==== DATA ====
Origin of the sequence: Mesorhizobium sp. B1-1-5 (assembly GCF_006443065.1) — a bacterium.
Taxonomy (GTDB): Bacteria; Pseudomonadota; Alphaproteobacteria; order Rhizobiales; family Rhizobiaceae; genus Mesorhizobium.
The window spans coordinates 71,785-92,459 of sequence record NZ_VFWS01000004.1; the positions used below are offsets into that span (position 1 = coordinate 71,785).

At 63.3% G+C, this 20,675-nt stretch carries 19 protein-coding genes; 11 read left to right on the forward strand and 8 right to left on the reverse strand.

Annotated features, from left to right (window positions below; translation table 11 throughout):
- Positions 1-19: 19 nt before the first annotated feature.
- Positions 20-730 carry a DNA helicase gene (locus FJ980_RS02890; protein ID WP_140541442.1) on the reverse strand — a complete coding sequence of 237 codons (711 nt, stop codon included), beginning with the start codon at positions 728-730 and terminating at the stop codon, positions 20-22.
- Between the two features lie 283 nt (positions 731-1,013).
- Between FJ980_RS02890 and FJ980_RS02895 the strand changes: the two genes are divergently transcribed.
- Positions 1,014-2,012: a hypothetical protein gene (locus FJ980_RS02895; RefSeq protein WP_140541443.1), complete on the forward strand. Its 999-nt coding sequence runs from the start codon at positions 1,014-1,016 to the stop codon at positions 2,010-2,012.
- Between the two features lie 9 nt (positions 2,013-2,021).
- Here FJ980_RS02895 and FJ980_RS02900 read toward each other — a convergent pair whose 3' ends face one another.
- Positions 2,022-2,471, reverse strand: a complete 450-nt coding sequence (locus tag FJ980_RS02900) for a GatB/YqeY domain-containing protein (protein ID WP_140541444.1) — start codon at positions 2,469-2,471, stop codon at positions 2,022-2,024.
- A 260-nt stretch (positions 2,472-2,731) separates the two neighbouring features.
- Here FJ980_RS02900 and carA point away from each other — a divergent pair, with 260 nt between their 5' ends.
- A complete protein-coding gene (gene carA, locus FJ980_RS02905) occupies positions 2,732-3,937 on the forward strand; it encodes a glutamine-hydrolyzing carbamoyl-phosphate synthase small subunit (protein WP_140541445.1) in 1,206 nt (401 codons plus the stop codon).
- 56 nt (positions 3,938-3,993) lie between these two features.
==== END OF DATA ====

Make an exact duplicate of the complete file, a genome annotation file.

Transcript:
Origin of the sequence: Mesorhizobium sp. B1-1-5 (assembly GCF_006443065.1) — a bacterium.
Taxonomy (GTDB): Bacteria; Pseudomonadota; Alphaproteobacteria; order Rhizobiales; family Rhizobiaceae; genus Mesorhizobium.
The window spans coordinates 71,785-92,459 of sequence record NZ_VFWS01000004.1; the positions used below are offsets into that span (position 1 = coordinate 71,785).

At 63.3% G+C, this 20,675-nt stretch carries 19 protein-coding genes; 11 read left to right on the forward strand and 8 right to left on the reverse strand.

Annotated features, from left to right (window positions below; translation table 11 throughout):
- Positions 1-19: 19 nt before the first annotated feature.
- Positions 20-730 carry a DNA helicase gene (locus FJ980_RS02890; protein ID WP_140541442.1) on the reverse strand — a complete coding sequence of 237 codons (711 nt, stop codon included), beginning with the start codon at positions 728-730 and terminating at the stop codon, positions 20-22.
- Between the two features lie 283 nt (positions 731-1,013).
- Between FJ980_RS02890 and FJ980_RS02895 the strand changes: the two genes are divergently transcribed.
- Positions 1,014-2,012: a hypothetical protein gene (locus FJ980_RS02895; RefSeq protein WP_140541443.1), complete on the forward strand. Its 999-nt coding sequence runs from the start codon at positions 1,014-1,016 to the stop codon at positions 2,010-2,012.
- Between the two features lie 9 nt (positions 2,013-2,021).
- Here FJ980_RS02895 and FJ980_RS02900 read toward each other — a convergent pair whose 3' ends face one another.
- Positions 2,022-2,471, reverse strand: a complete 450-nt coding sequence (locus tag FJ980_RS02900) for a GatB/YqeY domain-containing protein (protein ID WP_140541444.1) — start codon at positions 2,469-2,471, stop codon at positions 2,022-2,024.
- A 260-nt stretch (positions 2,472-2,731) separates the two neighbouring features.
- Here FJ980_RS02900 and carA point away from each other — a divergent pair, with 260 nt between their 5' ends.
- A complete protein-coding gene (gene carA, locus FJ980_RS02905) occupies positions 2,732-3,937 on the forward strand; it encodes a glutamine-hydrolyzing carbamoyl-phosphate synthase small subunit (protein WP_140541445.1) in 1,206 nt (401 codons plus the stop codon).
- 56 nt (positions 3,938-3,993) lie between these two features.